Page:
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TJFKAJ's avatar

Why do people want to change the composition of the Supreme Court?

Asked by TJFKAJ (535points) 3 months ago
8 responses
“Great Question” (1points)

It was a campaign issue last time. The claim is that the court is partisan and hopelessly divided. But since 2000 a unanimous decision has been reached about 36 percent of the time. 7-to-2 or 8-to-1 votes happened about 15 percent of the time. People seem to get upset by the 5-to-4 decisions. That happens about 19 percent.
The SC has had several unanimous decisions recently with the Trump appointees. And the latest ACA challenge went down 8–2. What’s the problem?

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kritiper's avatar

They want an equal number of Republican and Democrat appointed members to insure equal consideration of court cases.

JLeslie's avatar

I also have quoted those statistics. It has a lot to do with politics and people don’t know the court votes better than 6 to 3 the majority of the time.

Getting upset about Kavanaugh or Barrett gets average people all worked up, divided, and motivated to vote.

Not letting Obama appoint a justice was an abomination though, I will never forgive the Republicans for that.

Some Democrats want to add more justices now so they can add more liberal judges. I’m against it. Where would it end?

KNOWITALL's avatar

It’s all about stacking the highest court with people who will uphold your values politically. I don’t see that changing anytime soon but it’s especially important to many religious conservatives.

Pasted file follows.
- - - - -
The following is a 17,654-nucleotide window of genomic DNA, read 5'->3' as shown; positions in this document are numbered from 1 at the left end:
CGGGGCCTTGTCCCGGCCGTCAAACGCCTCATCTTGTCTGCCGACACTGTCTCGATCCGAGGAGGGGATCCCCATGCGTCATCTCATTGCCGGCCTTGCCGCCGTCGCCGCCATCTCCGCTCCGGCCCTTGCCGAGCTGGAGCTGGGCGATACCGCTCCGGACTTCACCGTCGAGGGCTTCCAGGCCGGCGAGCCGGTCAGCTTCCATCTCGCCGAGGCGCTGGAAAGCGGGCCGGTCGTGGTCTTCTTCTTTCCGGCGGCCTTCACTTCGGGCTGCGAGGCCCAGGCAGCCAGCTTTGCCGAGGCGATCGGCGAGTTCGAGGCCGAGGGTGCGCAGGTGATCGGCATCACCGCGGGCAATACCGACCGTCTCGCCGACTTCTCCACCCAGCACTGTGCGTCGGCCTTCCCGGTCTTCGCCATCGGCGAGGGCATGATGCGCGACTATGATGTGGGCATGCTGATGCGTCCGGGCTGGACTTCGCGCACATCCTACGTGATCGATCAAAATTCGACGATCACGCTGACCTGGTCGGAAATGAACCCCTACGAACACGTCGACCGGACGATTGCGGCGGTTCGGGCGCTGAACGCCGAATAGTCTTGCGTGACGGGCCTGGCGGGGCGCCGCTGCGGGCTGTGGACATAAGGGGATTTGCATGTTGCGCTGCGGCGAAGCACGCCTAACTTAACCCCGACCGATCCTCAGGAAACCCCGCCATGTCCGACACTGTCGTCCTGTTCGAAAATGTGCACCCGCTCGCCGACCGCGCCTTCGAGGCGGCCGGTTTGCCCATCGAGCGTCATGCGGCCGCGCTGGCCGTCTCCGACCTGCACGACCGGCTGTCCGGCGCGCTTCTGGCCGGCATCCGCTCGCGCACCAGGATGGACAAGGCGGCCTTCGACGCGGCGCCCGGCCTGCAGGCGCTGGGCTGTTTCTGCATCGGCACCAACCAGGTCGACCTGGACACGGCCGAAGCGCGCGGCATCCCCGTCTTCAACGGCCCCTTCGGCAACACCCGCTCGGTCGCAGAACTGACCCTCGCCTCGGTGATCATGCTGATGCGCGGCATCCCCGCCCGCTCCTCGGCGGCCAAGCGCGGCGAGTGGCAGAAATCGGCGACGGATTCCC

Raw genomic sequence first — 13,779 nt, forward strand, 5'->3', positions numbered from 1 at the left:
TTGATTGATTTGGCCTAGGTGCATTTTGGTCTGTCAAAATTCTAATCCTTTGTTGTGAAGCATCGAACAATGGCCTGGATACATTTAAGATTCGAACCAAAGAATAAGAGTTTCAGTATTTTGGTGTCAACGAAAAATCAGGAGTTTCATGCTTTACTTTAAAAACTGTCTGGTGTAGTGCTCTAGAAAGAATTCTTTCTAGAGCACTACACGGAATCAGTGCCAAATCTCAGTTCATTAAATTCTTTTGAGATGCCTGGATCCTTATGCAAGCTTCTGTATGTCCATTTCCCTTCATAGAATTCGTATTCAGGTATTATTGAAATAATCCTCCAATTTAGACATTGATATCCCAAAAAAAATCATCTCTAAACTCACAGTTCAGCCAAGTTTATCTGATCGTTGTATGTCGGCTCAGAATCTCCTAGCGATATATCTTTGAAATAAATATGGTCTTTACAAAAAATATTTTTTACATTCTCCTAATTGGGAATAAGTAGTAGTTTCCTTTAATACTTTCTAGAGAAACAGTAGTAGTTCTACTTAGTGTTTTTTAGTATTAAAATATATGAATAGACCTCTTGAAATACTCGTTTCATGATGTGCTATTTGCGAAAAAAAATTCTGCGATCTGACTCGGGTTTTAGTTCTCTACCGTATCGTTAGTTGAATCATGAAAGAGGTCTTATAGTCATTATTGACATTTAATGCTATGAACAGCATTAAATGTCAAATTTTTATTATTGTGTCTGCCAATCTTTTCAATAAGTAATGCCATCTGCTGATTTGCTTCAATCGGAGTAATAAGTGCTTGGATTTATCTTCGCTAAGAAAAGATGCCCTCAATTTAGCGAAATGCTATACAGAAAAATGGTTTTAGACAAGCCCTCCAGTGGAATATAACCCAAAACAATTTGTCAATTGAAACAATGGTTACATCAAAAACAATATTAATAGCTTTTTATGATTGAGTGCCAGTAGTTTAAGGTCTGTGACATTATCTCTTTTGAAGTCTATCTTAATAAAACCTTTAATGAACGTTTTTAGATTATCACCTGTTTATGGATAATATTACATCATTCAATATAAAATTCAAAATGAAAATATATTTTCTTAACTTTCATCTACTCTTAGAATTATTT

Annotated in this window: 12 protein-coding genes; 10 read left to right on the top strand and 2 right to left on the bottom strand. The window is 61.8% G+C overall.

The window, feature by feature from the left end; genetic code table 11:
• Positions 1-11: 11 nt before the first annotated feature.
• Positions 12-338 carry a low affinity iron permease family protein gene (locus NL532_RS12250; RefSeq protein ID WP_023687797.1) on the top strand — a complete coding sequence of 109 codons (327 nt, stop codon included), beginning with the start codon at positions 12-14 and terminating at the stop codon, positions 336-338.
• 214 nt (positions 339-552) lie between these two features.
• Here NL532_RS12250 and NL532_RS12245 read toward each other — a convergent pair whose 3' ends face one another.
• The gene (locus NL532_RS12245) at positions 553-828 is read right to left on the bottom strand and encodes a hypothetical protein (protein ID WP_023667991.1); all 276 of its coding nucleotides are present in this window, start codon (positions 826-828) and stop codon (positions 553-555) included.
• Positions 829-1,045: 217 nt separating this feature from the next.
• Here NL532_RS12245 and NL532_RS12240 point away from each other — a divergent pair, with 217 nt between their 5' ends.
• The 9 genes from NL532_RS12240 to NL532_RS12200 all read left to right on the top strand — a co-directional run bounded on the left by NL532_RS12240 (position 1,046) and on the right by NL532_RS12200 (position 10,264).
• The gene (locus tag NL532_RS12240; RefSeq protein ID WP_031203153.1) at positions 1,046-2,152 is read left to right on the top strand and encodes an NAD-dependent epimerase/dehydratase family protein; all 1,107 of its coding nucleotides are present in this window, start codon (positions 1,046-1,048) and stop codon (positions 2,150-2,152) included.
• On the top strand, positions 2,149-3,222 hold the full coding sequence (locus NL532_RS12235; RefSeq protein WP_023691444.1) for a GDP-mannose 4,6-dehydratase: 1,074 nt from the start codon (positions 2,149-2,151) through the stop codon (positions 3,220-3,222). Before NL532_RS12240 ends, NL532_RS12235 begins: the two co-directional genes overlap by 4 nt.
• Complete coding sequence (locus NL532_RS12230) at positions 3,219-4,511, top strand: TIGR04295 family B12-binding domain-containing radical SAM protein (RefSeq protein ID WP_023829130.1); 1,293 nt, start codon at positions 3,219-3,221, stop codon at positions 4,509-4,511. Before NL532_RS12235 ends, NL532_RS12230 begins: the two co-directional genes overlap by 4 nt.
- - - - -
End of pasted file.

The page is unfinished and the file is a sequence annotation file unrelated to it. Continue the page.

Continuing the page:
JLeslie's avatar

@KNOWITALL I would say it is especially important to liberals too. Both sides of the big issues feel the Supreme Court is extremely important. Religious conservatives I would guess focus on abortion, maybe even gay marriage, religious freedom, and liberals focus on women’s rights, equal rights, and religious freedom, ironically the last one is the same, but the religious conservatives seem to not understand that liberals care a lot about religious freedom.

KNOWITALL's avatar

@JLeslie Craig vs Masterpiece Bakery (the gay wedding cake case) is one of the examples that comes to mind. Opposite ends of the spectrum.

I didn’t see many liberals backing the bakery. Not that they should have unless the First Amendment was more important than equal rights for LGBTQ’s. So maybe but I’d need facts on cases where liberals supported that freedom of religion.

JLeslie's avatar

@KNOWITALL I saw a lot of liberals outraged by the cake case, and they use it when they feel it is useful, like requiring masks in a business if the owner wants to put forth that rule. They are unrelated though if you get down to the nitty gritty of the cake case. I agreed with the cake case, even though I am cautious about it. The cake was about art for a client, and I think artists should have control over their art. It was not about selling the cake, he sold cakes to gay people all of the time.

SavoirFaire's avatar